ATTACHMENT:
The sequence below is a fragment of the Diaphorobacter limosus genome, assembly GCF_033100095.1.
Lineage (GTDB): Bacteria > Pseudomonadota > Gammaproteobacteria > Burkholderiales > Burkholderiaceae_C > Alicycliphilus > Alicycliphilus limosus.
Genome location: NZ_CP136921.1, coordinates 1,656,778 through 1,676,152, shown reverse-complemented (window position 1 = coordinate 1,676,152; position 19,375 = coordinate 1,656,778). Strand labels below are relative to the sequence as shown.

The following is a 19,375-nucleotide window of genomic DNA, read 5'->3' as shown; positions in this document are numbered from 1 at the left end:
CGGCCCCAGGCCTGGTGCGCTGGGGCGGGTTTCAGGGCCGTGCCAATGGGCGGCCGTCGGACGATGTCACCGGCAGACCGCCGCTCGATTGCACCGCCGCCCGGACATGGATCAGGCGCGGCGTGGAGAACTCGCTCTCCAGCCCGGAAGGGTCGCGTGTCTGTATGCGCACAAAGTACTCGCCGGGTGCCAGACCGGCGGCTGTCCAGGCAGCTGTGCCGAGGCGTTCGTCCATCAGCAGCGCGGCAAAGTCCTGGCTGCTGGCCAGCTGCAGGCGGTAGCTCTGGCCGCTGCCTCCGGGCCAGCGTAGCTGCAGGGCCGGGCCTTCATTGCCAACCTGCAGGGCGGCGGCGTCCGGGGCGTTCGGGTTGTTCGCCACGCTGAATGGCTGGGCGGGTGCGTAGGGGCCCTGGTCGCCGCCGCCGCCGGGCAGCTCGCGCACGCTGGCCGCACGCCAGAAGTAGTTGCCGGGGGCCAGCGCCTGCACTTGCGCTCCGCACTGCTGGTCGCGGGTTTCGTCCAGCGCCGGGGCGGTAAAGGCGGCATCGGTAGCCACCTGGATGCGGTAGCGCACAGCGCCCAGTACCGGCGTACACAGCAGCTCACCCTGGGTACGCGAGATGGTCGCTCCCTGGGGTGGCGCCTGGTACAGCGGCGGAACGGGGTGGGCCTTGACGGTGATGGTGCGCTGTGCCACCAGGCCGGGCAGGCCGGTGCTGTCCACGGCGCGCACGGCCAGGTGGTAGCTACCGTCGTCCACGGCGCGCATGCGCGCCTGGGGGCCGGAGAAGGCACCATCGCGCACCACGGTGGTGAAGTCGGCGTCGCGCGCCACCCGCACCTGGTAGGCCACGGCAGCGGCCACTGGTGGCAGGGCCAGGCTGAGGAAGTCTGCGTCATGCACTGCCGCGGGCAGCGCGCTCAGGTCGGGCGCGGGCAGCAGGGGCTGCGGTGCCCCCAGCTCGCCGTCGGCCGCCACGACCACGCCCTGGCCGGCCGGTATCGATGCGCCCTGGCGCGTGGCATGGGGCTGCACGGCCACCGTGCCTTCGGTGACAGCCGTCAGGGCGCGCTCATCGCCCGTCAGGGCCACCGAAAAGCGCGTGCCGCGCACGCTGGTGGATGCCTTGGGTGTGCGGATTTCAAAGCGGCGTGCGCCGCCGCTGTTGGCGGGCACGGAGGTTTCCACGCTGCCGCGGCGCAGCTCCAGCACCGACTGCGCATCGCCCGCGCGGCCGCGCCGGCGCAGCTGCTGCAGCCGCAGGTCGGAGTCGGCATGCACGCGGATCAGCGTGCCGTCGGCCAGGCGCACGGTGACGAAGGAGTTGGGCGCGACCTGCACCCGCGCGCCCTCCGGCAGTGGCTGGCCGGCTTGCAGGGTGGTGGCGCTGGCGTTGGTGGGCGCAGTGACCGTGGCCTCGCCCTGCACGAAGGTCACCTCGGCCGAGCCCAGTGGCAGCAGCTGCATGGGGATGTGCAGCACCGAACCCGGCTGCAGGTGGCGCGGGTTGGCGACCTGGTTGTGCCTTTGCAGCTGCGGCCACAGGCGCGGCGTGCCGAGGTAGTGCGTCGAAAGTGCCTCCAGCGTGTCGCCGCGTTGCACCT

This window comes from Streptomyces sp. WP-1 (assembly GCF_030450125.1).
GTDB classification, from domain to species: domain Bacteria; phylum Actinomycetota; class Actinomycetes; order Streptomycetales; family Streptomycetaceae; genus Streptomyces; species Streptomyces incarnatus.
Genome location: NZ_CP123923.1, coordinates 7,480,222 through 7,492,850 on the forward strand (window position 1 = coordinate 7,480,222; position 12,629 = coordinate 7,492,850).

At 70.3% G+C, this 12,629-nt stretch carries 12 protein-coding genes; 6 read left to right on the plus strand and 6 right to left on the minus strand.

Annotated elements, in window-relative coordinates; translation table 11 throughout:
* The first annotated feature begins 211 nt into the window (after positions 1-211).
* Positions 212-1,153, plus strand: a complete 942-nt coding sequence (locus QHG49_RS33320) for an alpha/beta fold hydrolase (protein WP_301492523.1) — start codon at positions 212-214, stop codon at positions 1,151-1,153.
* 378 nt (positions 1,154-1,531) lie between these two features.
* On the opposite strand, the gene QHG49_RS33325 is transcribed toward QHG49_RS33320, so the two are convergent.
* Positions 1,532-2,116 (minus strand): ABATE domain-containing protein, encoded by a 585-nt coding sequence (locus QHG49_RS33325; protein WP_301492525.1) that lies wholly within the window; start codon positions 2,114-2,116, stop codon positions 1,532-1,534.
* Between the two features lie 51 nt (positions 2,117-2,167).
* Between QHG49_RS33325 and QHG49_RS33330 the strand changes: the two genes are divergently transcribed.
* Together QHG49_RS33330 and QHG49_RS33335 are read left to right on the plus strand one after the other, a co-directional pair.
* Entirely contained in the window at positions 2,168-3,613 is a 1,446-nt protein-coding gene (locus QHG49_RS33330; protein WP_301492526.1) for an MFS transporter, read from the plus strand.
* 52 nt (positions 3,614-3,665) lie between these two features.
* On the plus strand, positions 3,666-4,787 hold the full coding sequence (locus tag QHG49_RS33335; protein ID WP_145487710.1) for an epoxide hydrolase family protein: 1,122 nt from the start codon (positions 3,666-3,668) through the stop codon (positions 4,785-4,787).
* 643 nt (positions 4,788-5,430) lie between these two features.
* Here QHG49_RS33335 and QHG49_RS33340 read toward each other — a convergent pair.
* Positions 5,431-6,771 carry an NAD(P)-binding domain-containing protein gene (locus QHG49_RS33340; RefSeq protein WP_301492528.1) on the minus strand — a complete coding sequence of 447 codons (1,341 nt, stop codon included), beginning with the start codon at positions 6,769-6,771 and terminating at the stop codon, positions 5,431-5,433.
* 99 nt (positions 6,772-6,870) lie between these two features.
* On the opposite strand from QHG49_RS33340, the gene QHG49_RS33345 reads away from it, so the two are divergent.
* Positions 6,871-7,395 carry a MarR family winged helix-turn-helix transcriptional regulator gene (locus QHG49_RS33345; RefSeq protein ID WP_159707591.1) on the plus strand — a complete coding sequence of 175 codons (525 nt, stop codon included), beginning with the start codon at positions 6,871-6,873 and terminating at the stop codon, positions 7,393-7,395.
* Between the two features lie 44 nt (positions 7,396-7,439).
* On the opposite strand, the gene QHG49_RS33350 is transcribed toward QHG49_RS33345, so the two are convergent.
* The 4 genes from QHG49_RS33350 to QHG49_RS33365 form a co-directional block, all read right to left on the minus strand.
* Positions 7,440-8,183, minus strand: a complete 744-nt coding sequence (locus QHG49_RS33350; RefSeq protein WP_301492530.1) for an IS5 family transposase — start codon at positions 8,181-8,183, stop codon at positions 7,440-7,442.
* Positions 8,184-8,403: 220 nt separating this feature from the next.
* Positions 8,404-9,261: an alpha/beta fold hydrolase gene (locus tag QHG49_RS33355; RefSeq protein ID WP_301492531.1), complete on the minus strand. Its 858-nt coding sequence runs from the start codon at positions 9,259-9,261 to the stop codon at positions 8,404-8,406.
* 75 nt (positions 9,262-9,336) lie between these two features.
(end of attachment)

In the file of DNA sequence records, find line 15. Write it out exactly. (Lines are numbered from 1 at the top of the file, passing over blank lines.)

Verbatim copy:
* Positions 1,532-2,116 (minus strand): ABATE domain-containing protein, encoded by a 585-nt coding sequence (locus QHG49_RS33325; protein WP_301492525.1) that lies wholly within the window; start codon positions 2,114-2,116, stop codon positions 1,532-1,534.